Cabernet Sauvignon

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Cab·er·net Sauvignon

 (kăb′ər-nā′)
n.
1. A variety of black grape used to make red wine, notably in Bordeaux and the Napa Valley.
2. A dry red wine made from this grape.

[French.]

Cabernet Sauvignon

(ˈkæbəneɪ ˈsəʊvɪnjɒn; French kabɛrnɛ soviɲɔ̃)
n (sometimes not capitals)
1. (Brewing) a black grape originally grown in the Bordeaux area of France, and now throughout the wine-producing world
2. (Brewing) any of various red wines made from this grape

Ca•ber•net Sau•vi•gnon

(ˌkæb ərˈneɪ ˌsoʊ vɪnˈyõʊ̃)
n.
a red grape used to produce a dry red wine, esp. in Bordeaux and N California.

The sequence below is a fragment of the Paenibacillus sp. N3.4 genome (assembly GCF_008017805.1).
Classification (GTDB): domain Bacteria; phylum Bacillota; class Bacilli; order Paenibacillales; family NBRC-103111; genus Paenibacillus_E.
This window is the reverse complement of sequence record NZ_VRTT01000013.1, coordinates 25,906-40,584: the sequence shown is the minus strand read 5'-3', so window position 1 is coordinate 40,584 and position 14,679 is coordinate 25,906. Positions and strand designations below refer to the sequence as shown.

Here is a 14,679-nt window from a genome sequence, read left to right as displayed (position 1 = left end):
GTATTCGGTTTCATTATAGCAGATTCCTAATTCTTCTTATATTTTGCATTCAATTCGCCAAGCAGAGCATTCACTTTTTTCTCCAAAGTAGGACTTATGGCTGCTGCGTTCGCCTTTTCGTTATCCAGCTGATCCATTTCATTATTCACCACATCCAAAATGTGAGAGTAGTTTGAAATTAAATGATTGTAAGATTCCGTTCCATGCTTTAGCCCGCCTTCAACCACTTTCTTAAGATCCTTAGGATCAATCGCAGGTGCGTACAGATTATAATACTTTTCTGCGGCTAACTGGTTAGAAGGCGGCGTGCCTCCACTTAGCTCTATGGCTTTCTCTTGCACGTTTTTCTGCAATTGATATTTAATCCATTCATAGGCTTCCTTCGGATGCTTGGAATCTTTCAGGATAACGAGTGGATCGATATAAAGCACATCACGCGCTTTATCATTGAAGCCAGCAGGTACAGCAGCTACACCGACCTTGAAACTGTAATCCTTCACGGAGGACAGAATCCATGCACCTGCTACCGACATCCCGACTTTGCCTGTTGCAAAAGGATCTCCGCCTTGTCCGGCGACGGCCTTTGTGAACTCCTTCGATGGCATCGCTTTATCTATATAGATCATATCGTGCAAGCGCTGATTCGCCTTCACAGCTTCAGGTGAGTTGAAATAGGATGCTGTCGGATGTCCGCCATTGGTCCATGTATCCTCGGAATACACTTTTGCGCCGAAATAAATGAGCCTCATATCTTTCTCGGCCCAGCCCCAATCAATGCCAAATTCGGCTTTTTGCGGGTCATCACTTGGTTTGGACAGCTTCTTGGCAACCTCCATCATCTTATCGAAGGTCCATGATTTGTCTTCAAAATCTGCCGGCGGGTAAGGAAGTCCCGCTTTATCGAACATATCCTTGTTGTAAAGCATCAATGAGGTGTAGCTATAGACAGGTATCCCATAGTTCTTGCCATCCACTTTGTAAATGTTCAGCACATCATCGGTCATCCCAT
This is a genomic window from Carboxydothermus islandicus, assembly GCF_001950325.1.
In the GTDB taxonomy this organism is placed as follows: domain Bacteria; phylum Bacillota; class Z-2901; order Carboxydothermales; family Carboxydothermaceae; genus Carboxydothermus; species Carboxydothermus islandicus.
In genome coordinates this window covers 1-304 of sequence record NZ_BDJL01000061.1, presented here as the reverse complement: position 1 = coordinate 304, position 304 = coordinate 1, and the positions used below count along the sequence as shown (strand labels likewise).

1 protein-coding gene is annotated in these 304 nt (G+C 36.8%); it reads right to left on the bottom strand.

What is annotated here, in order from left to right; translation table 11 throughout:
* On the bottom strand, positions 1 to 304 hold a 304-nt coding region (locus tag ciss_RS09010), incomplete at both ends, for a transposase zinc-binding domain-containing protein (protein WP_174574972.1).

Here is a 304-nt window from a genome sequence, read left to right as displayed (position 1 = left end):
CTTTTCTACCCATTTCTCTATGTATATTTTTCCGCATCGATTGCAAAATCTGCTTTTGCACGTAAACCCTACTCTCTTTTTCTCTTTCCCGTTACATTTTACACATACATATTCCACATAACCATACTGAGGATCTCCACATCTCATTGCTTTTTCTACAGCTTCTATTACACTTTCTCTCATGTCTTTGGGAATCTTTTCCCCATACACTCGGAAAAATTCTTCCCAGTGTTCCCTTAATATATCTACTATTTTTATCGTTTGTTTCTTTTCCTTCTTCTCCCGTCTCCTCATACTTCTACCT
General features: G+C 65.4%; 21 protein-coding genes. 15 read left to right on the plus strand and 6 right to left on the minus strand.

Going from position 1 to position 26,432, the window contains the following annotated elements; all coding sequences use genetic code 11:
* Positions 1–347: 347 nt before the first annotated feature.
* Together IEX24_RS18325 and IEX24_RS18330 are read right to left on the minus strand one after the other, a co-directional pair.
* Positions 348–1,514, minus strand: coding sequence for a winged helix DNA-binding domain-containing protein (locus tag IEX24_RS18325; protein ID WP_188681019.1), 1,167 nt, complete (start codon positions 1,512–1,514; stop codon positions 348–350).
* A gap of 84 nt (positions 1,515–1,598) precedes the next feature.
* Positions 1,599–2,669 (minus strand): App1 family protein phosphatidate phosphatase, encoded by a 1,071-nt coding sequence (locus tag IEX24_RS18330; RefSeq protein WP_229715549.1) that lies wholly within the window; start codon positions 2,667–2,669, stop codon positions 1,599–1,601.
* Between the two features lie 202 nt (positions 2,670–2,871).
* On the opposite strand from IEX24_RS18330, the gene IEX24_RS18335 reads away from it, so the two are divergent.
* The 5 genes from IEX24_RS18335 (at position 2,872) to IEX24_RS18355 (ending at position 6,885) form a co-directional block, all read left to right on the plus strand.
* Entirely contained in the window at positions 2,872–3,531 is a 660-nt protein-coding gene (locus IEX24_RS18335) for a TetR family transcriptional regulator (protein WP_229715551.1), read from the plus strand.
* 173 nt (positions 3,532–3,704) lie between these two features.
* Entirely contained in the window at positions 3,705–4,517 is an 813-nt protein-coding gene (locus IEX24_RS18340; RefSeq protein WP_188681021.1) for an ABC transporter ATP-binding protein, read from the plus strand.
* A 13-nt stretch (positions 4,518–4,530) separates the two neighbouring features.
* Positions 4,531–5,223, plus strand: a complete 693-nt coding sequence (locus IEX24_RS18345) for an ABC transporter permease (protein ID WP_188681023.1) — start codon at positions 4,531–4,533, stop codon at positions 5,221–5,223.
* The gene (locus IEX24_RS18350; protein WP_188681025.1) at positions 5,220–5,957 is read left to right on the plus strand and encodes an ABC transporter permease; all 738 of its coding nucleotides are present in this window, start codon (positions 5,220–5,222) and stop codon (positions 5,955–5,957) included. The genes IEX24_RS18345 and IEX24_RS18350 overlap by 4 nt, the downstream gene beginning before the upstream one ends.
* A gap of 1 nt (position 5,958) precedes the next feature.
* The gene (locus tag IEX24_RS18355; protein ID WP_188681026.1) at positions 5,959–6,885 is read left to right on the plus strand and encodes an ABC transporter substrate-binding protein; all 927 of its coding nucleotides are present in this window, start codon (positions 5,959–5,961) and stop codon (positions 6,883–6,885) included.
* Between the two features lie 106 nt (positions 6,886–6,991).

[1910–15; < French; cabernet variety of red grape < Médoc dial.]
ThesaurusAntonymsRelated WordsSynonymsLegend:
Noun1.Cabernet Sauvignon - superior Bordeaux type of red wine
red wine - wine having a red color derived from skins of dark-colored grapes
Cabernet Sauvignon grape - superior red wine grapes grown especially in the Bordeaux region of France and northern California
References in periodicals archive ?
Sevilen's Premium Chardonnay, Centum Syrah and 900 Cabernet Sauvignon wines won gold medals, and 900 Fume Blanc and Rose Syrah & Cabernet Savignon wines won silver medals.
A bottle of locally produced Great Wall or Dynasty red costs between 30 to 50 renminbi, while Taylors Cabernet Savignon retails for 200 renminbi and can cost up to 300 renminbi in restaurants.
Guner noted that Sevilen's Premium Chardonnay, Centum Syrah and 900 Cabernet Sauvignon wines won gold medals, and 900 Fume Blanc and Rose Syrah & Cabernet Savignon wines won silver medals.